Academia Drive

In November 2016 the Competition Commission launched its Competition Advocacy Academia Drive campaign, which aims to promote awareness of competition law among university students and faculty members. The campaign introduced a 16-week module on economics and competition law, which was developed by the commission in collaboration with King's College London. The commission hopes that various universities will adopt these modules as part of their curriculum.

In this regard, the campaign envisages a series of seminars and interactive sessions with faculty members and students of economics, management sciences and law at 33 leading universities across Pakistan. The campaign aims to establish links between academic institutions and the commission, resulting in research development and student internship and training programmes at the commission.

Show cause notice for collusive activities

Following an enquiry into the Pharma Bureau (part of the Overseas Investors' Chamber of Commerce and Industry), the Competition Commission recently issued a show cause notice against the bureau for allegedly engaging in collusive activities in violation of Section 4 of the Competition Act 2010. Section 4 prohibits undertakings or associations from deciding on matters such as pricing, production, supply and the distribution of goods or services which aim to or have the effect of preventing, restricting, reducing or distorting competition within the relevant market.

The enquiry report that the commission issued before the show cause notice concluded that the Pharma Bureau appeared to have been involved in:

  • the sharing of strategic and commercially sensitive information; and
  • providing updates and overviews regarding prices, costs, profits, demand and the industry as a whole.

This information was used by member companies to increase the prices of various pharmaceutical products.

Show cause notice for deceptive marketing practices

The Competition Commission conducted an enquiry into Shainal Al-Syed Food Company, following a complaint from National Foods Limited alleging that Shainal had used deceptive marketing practices (which are prohibited under Section 10 of the Competition Act) by adopting and using packaging for its spice mixes that imitated National Foods' spice mix packaging.

The enquiry report considered the concept of parasitic copying and copycat packaging and concluded that Shainal had conducted 'parasitic copying', relying on Jorge Novais Goncalves's definition:

"Parasitic copying typically consists in reproducing the main presentational features of market leading products (such as the shape of the product or of its packaging, color combination and graphic arrangement) but usually there is just enough difference to avoid a clear cut trade mark infringement. Still they often generate deception or confusion among consumers."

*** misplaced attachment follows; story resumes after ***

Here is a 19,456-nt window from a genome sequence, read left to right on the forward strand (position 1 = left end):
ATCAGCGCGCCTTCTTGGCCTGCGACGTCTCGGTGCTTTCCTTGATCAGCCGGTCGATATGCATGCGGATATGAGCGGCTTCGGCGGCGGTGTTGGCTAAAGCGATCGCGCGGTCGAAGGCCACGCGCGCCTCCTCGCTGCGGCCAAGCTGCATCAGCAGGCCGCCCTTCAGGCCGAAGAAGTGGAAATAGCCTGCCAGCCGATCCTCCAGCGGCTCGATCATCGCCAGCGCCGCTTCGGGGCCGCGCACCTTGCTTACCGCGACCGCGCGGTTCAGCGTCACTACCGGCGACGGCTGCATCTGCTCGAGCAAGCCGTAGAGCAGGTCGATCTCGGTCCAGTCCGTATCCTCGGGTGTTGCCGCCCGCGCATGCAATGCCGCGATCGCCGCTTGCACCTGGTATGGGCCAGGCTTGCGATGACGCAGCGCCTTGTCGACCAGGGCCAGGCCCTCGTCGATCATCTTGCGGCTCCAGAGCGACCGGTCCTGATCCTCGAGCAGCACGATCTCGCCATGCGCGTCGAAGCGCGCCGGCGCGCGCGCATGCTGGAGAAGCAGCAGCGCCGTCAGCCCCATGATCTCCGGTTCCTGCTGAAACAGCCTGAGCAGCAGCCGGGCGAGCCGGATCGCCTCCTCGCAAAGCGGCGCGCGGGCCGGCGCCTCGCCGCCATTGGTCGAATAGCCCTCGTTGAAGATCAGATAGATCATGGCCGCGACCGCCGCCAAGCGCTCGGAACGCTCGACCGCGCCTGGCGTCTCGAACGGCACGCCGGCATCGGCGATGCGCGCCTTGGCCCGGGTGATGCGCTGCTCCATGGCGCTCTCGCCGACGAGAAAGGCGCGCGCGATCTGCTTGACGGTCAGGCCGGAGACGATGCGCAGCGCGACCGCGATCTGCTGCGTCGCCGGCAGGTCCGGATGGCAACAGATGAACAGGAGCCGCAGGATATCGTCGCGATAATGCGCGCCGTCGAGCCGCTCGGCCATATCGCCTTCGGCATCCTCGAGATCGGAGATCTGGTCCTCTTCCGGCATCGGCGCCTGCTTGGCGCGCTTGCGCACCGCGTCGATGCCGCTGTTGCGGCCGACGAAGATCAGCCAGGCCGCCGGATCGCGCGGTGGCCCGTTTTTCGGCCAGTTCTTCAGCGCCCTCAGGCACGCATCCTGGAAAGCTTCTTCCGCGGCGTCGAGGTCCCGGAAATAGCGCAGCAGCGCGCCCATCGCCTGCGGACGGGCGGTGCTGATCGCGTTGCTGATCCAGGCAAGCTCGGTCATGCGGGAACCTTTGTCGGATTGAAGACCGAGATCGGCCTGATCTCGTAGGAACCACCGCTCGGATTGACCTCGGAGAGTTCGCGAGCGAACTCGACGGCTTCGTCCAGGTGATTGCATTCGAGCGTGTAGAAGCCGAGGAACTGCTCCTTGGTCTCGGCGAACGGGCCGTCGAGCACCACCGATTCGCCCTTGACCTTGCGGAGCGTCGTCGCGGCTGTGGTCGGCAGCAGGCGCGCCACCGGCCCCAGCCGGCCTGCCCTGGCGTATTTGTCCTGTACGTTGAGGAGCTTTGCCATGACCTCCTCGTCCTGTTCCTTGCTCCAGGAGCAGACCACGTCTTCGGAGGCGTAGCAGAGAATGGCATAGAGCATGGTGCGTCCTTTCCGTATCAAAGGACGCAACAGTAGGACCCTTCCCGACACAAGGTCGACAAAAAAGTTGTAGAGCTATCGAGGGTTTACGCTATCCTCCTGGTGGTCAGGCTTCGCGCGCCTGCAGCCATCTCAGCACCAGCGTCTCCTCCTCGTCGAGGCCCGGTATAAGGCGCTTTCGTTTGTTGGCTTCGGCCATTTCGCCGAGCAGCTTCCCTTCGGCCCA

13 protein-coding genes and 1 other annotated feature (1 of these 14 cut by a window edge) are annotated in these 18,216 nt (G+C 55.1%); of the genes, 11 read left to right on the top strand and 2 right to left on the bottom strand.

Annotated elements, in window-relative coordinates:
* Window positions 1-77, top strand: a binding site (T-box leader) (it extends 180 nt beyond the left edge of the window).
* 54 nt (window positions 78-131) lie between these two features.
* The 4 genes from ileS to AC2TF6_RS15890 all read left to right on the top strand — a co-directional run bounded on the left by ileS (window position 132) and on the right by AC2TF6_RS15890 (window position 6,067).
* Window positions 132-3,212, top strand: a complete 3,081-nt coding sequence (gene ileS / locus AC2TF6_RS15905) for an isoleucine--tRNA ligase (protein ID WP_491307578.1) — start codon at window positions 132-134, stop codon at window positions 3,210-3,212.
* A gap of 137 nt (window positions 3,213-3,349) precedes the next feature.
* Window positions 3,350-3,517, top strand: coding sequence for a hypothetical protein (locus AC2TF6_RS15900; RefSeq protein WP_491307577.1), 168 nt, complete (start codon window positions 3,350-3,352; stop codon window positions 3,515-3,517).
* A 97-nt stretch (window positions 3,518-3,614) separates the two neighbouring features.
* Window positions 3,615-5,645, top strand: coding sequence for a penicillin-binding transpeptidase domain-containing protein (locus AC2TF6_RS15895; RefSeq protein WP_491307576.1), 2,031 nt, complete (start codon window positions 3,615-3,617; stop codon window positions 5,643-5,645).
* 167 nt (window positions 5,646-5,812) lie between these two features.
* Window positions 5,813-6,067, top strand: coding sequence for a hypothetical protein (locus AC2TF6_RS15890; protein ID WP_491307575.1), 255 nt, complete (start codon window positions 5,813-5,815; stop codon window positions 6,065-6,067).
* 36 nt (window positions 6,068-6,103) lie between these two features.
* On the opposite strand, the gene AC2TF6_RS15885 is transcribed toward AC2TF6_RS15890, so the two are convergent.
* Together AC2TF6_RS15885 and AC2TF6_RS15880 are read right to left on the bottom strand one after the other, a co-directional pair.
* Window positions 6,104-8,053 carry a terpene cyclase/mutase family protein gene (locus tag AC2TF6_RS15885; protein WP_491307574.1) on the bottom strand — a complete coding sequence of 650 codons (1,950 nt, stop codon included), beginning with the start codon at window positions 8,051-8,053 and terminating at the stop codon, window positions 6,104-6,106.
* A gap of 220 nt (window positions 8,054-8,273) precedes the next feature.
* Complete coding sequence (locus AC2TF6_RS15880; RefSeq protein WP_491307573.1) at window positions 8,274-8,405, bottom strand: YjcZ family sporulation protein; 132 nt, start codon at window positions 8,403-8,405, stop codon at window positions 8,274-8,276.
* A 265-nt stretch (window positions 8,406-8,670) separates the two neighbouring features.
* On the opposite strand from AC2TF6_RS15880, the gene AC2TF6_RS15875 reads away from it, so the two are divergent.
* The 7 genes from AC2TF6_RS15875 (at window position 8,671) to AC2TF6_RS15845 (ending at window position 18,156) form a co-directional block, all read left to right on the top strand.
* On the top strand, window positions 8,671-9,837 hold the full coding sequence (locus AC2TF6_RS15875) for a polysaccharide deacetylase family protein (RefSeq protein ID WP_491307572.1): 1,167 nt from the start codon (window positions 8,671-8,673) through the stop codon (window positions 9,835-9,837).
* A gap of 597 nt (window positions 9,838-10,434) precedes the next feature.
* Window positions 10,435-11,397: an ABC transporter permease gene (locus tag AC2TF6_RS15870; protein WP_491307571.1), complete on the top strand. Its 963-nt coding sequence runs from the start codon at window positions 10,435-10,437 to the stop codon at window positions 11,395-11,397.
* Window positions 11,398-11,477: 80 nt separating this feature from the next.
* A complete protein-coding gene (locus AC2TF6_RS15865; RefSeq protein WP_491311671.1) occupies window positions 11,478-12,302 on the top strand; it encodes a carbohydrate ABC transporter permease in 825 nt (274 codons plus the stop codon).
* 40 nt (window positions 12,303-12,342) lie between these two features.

The commission found that Shainal Foods had resorted to the fraudulent use of National Foods' logo, packaging, colour scheme, design and appearance, which has the potential to inflict harm on National Foods' goodwill and business interests and cause confusion among customers through the dissemination of false and misleading information. As a result, the commission has recently initiated proceedings against Shainal Foods.

Policy note

The Competition Commission recently issued a policy note to the government recommending a review of a provision of the Telecom Policy 2015, a policy formulated and issued by the Ministry of Information Technology and Telecom. The commission noted that clause 5(1) of the Telecom Policy provides that competition rules for the regulation of ex-post competition issues in the telecoms sector shall be made exclusively by the Pakistan Telecommunication Authority. The rules shall, among other things, provide a process for remedying anti-competitive behaviour (both ex-ante and ex-post) in the telecoms industry.

According to the commission, in the context of regulating anti-competitive practice and mergers in the telecoms sector, the Telecom Policy and the rules framed thereunder would create jurisdictional overlap and conflict between the commission and the Telecommunication Authority. Therefore, in the event of any conflict or jurisdictional overlap in this regard, the Competition Act, being an act of parliament, shall take precedence over Telecom Policy rules.

In its policy note, the commission recommended a review of the Telecom Policy in the interests of the administration of justice and emphasised the need for collaboration between the commission and the Telecom Authority to avoid any actual or potential conflicts in future.

For further information on this topic please contact Sanaya Vachha at Vellani & Vellani by telephone (+92 21 3580 1000) or email (sanaya.vachha@vellani.com).

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